The Pulpitis: symptoms and treatment of tooth pulpitis
medicine online

Pulpitis: Symptoms and Treatment


The name pulpit comes from the word "pulp". The tooth pulp is a vascular bundle that is located inside the tooth. Some call it a dental nerve.

Pulpitis occurs in dental practice quite often. Patients with such a disease account for about 20% of the total mass of people turning to the dentist.

The pulp is the link between the hard tissues of the tooth (enamel, dentin, cement) and periodontium (hard and soft tissues surrounding the tooth). It is the last biological barrier between cariogenic bacteria and periodontal tissues. After the death of the dental nerve, foreign agents freely attack the mucous and bone tissues of the jaw, causing complications of a different nature.

Causes of pulpitis

The inflammatory process that occurs in the pulp represents a unique response to stimuli penetrating into the neurovascular bundle of the tooth from the carious cavity. It can be pathogenic bacteria and products of their vital activity that fall into the tissues of the pulp along different paths:

  • Carious path. Microorganisms penetrate the pulp from the carious cavity, which affects the deep layers of dentin. The protective layer of hard tissues of the tooth becomes thin, and the foreign agents are able to penetrate into the pulp chamber and cause inflammation. If in the treatment of a carious cavity between the walls of a carious cavity and a seal there are micro-gaps, pathogens can enter the dental nerve through it.
  • Periodontal path. The sudden appearance of acute pulpitis can be the result of deep curettage, gingivectomy (gum excision), gingivotomy (gum cutting), or plastic surgery on the periodontium with generalized periodontitis.
  • Another way - hematogenous - is opened through the lymphatic and blood vessels (arterioles and venules). With the blood flow, the infection "sails" to the tooth and is introduced into the pulp. In such cases, the tooth may externally remain intact (undamaged), and pulpitis occurs due to a descending infection.

There are several other reasons that contribute to the appearance of pulpitis:

  • Injury of the tooth (fracture of the crown or part thereof, fracture of the crown or root, accidental dissection of the pulp chamber with tooth grinding under the crown, incorrect orthodontic treatment).
  • Therapeutic and operative manipulations on the periodontium (hard and soft tissues surrounding the tooth).
  • The effect of low frequency ultrasound, but high intensity.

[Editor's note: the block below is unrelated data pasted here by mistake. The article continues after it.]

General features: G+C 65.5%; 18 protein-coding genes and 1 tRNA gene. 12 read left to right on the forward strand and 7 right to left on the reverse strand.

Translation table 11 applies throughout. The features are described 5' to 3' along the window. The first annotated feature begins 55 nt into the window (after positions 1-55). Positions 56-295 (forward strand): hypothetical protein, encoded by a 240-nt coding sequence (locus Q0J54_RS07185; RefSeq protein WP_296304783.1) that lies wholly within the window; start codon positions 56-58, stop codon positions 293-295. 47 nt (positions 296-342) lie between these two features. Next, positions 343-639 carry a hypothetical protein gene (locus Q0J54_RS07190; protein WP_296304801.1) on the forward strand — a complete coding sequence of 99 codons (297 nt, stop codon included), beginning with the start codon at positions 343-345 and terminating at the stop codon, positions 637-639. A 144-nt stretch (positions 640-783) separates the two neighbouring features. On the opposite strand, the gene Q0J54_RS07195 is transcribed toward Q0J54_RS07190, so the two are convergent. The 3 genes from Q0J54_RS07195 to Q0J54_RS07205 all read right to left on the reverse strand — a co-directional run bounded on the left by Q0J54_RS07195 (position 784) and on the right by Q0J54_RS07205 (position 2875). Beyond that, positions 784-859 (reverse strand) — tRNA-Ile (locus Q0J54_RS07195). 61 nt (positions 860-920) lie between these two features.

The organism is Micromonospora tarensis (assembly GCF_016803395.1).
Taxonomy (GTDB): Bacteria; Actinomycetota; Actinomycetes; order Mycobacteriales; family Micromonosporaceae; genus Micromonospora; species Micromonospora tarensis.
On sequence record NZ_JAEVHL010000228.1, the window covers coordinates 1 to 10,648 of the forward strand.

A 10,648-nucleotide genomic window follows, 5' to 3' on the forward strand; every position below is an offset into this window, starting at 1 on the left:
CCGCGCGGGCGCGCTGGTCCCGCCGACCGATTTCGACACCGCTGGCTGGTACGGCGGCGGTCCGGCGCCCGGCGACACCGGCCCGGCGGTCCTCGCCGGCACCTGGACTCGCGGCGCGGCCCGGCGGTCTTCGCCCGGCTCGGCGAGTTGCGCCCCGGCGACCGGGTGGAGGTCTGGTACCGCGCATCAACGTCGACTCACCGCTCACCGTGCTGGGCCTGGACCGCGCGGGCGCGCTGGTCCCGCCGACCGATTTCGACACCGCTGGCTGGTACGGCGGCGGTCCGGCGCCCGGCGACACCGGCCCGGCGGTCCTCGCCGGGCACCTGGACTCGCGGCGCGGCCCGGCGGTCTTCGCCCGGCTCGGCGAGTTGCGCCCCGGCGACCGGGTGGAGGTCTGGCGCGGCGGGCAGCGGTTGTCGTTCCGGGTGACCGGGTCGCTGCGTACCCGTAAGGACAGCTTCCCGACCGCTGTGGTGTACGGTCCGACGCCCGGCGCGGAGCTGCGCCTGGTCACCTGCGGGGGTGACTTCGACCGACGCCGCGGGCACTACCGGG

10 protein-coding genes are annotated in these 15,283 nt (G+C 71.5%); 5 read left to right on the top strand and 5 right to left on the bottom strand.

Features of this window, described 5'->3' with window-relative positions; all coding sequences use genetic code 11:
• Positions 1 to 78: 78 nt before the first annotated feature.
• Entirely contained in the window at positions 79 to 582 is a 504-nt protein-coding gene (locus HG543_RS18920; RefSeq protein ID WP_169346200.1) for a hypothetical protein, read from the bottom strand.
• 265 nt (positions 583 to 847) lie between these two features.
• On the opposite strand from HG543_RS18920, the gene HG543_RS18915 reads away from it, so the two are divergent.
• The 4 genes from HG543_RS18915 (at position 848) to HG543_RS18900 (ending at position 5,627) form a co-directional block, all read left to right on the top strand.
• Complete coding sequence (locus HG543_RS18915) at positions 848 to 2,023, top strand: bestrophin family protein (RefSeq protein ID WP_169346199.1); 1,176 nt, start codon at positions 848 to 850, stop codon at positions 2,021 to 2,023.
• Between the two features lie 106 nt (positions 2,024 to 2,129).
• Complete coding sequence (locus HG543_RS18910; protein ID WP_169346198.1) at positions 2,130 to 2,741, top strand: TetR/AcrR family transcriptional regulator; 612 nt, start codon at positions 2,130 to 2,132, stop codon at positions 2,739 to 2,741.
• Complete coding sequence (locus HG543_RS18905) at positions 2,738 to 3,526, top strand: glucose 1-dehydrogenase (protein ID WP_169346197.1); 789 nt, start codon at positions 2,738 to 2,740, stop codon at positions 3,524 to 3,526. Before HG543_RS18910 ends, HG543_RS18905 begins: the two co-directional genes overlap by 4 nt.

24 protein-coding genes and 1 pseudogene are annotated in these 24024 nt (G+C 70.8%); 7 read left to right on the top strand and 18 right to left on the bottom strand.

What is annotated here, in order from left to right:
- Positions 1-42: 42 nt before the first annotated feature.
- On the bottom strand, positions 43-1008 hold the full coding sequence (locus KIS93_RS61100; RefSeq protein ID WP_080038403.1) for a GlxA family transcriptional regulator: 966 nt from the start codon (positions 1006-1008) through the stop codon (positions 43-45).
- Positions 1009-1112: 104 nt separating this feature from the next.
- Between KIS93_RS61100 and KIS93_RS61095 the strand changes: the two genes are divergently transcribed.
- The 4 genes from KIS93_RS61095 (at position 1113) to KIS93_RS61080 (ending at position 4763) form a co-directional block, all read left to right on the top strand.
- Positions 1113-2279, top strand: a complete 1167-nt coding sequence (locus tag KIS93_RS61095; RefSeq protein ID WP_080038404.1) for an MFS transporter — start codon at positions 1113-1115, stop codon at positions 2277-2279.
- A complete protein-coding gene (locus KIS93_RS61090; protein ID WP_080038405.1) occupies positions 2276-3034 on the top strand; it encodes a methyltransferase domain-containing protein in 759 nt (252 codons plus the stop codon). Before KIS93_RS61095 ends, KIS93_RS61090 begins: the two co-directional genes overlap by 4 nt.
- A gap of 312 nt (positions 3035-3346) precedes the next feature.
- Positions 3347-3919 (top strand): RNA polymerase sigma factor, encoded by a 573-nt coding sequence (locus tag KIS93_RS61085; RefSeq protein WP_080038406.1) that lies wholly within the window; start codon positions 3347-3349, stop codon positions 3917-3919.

• Dentikli and petrificates begin to form when there is a metabolic disorder in the pulp. Postponed in the pulp tissues, they can squeeze the nerve endings and blood vessels, contributing to irritation and inflammation of the pulp.
  • In addition to bacteria, the inflammatory process can cause chemical (components of filling materials, negative effects of inorganic cements and acids) and temperature stimuli (burning of pulp during tooth grinding). In this case, the effect occurs through the dentinal tubules (dentinal tubules communicating with the dental nerve).

The process of development of pulpitis

Inflammation of the pulp is associated with complex changes in biochemical, structural and functional character. The intensity of the disease, in the first place, is determined by the state of reactivity of the organism. In addition, the nature of the stimulus, the effects of toxins and degradation products of microorganisms possessing biochemical activity, have a sufficient effect on the course of the inflammatory process. The variety of clinical signs and the outcome of the disease depend on these factors.

The peculiarity of pulpitis lies in the fact that the pathological process takes place in a closed space - a pulp chamber - bounded from all sides by solid tooth tissues. It is for this reason that this disease quickly leads to compression of the pulp, trophic disorder, venous congestion and necrosis.

But, regardless of the causes that caused the inflammatory process, the pulpitis develops according to three points:

  1. Alteration is the primary change and damage to the tissues of the dental nerve.
  2. Exudation - a violation of blood flow in the microcirculatory bed.
  3. Proliferation is the multiplication of cellular elements.

Root (part of the pulp, located in the root part of the tooth) and coronal (part of the pulp, located in the crown part of the tooth), the pulp parts, due to the structural features, react differently to the inflammation: in the crown part, exudative phenomena are more pronounced, and in the root part proliferation.

At the very beginning of the development of the disease, stagnant fluid in the pulp is compensated by an increase in the outflow of venous blood, but gradually the vascular permeability becomes too pronounced, plasma and blood cells seep into the cavity of the tooth. Against the background of the inflammatory reaction of the pulp, the acidity decreases, which further accelerates the development of the pathological process. As a result, the cells of the dental nerve are damaged, irreversible denaturation (decomposition) of proteins occurs.

Exudate, at the beginning of the disease, which has a serous character, quickly turns into a purulent discharge.

Swollen tissues, purulent contents and severe hypoxia lead to the appearance of severe pain and the gradual death of the pulp.